Controversy and Politics of Card Readers

One of the major talking points that has gener­ated heated discussions and arguments surrounding the Nigeria’s 2015 general election has been the readiness of the Independent National Electoral Commission (INEC) to conduct the elections, and one that has resulted in the shifting of the polls by six weeks from February 14, 2015 to March 28, 2015.

While INEC has declared its readiness for February 14th date, different sides have also presented their arguments, depending on which divide they belong. It was first the National Security Adviser (NSA) that said the elections could not go on due to security concerns. The All Progressives Congress (APC) insinuated that the Peoples Democratic Party (PDP), orches­trated the shift because the party was afraid of defeat.

Needless to say that the intro­duction of the PVC card readers by INEC is a novel idea, and it would go a long way to make the election free of rigging. However, it is also important to critically analyse issues surrounding the use of the technology, especially taking into consideration the Nigerian environment.

This is not the forum to discuss the technology behind card readers, or how they work, but this is to raise the question of “If” it would work as INEC suggests.

If the general elections go ahead with the use of the card readers, the 2015 elections would be the pilot run for their use in Nigeria. As a technologist, who has grown through the ranks, and has experienced working in fields ranging from support to system design, to system inte­gration, it is my belief that we should have used them either in the 2014 Ekiti State election, or the Osun State election as test drive—preferably both.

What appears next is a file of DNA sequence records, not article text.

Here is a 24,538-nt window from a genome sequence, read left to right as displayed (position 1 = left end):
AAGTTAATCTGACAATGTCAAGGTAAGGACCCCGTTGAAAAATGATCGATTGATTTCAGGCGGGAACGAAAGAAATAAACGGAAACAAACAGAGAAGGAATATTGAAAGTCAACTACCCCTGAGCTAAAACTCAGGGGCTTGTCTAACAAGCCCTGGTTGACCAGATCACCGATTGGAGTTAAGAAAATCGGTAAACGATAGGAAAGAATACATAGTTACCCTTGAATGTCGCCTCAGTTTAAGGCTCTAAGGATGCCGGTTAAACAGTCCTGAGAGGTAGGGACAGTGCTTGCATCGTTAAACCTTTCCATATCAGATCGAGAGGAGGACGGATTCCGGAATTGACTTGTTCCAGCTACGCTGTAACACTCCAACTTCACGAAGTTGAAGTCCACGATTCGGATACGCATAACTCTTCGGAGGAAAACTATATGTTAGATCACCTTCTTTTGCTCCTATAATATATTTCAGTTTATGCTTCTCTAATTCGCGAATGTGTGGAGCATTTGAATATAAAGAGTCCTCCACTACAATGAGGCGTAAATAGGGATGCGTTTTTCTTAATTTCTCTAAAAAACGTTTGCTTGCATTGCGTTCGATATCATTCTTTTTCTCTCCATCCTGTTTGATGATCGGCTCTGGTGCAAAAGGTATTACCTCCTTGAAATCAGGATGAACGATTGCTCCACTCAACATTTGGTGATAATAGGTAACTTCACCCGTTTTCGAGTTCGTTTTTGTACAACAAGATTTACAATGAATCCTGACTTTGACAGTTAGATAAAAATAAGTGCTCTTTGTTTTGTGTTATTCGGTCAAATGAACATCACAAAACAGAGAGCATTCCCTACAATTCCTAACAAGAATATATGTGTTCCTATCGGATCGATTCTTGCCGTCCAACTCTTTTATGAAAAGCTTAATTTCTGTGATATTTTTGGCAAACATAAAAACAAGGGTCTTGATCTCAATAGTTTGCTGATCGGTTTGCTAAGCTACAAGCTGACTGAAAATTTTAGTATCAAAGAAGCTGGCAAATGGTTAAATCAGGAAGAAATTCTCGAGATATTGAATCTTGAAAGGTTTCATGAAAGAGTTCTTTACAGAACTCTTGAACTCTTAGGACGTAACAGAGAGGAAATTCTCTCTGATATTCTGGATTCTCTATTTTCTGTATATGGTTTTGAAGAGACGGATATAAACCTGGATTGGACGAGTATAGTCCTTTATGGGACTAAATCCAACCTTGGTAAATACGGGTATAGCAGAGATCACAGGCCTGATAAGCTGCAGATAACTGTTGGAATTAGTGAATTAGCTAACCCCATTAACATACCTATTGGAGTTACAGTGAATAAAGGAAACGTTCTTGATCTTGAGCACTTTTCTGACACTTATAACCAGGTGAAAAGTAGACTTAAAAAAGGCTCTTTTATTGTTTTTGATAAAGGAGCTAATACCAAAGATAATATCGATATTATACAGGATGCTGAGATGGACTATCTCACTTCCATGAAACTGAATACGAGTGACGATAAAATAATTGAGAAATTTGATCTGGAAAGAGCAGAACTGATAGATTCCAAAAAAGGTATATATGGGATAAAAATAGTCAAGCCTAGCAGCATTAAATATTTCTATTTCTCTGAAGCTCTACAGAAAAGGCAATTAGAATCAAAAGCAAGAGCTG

Failure of the card reader tech­nology on the election date would be a disaster with a long ripple effect on subsequent elections, not minding the cost incurred on the 2015 general election.

INEC swore that it was ready, but five weeks to the February 14th date, they were still bat­tling with the distribution of the Permanent Voters Cards (PVCs). I was surprised when INEC declared the 7th of March, 2015 as a mock test date for the PVC and Card Readers, with varying degrees of successes, if we could even call it that.

What I expect from Nigerians, especially those in the opposi­tion, and those who have de­cided to politicise the issue, is to sit down and critically think through the issues surrounding the deployment of such technol­ogy.

On the Permanent Voters Card, this should be a year round exercise that would only be suspended few weeks to the elections. We have had reports of people who registered in pre-2011 elections but could not locate their PVCs; simply because their data could not be located, or was affected by virus.

I have advocated on several platforms to establish National Civic Centres(NCC) in all local governments where a national database will be domiciled, and things like civic registrations (voters card, birth registration certificates, death registrations/certificates), national ID cards, drivers licensing and the likes) will be issued. The National Civic Centre would have elimi­nated most of the issues we face today with PVC card readers.

We need to be forward think­ing, stop all these kneejerk reactions, and stop politicising all issues to the detriment of the Nigerian public. Nigerians are always losers in the end.

As a professional, I strongly recommend that INEC jettison the introduction of the card reader for the forthcoming elec­tions. They had four years to prepare for this, prepare user manuals, distribute PVCs to the public, and carry out voters’ education around them. Why is INEC stampeding Nigeria into a mistake that will carry more grievous consequences than sim­ply fumbling the 2015 elections?

About the author

Ihesiulo Grace

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